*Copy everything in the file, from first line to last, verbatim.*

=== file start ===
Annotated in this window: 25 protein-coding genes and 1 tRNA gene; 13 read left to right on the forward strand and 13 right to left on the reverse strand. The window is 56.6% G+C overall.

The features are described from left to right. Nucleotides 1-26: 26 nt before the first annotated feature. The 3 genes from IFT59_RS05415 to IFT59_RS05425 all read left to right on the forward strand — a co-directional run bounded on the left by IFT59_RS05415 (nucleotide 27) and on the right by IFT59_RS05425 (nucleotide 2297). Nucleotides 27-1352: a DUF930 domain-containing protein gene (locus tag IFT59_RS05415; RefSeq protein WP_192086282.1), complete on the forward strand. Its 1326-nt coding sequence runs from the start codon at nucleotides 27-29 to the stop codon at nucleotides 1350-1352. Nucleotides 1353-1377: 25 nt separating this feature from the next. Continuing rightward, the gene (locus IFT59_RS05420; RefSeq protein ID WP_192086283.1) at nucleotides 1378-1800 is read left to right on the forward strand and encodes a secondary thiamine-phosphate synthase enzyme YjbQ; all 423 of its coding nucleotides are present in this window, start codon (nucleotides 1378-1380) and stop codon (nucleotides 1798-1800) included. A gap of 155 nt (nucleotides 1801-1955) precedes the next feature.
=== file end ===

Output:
Annotated in this window: 25 protein-coding genes and 1 tRNA gene; 13 read left to right on the forward strand and 13 right to left on the reverse strand. The window is 56.6% G+C overall.

The features are described from left to right. Nucleotides 1-26: 26 nt before the first annotated feature. The 3 genes from IFT59_RS05415 to IFT59_RS05425 all read left to right on the forward strand — a co-directional run bounded on the left by IFT59_RS05415 (nucleotide 27) and on the right by IFT59_RS05425 (nucleotide 2297). Nucleotides 27-1352: a DUF930 domain-containing protein gene (locus tag IFT59_RS05415; RefSeq protein WP_192086282.1), complete on the forward strand. Its 1326-nt coding sequence runs from the start codon at nucleotides 27-29 to the stop codon at nucleotides 1350-1352. Nucleotides 1353-1377: 25 nt separating this feature from the next. Continuing rightward, the gene (locus IFT59_RS05420; RefSeq protein ID WP_192086283.1) at nucleotides 1378-1800 is read left to right on the forward strand and encodes a secondary thiamine-phosphate synthase enzyme YjbQ; all 423 of its coding nucleotides are present in this window, start codon (nucleotides 1378-1380) and stop codon (nucleotides 1798-1800) included. A gap of 155 nt (nucleotides 1801-1955) precedes the next feature.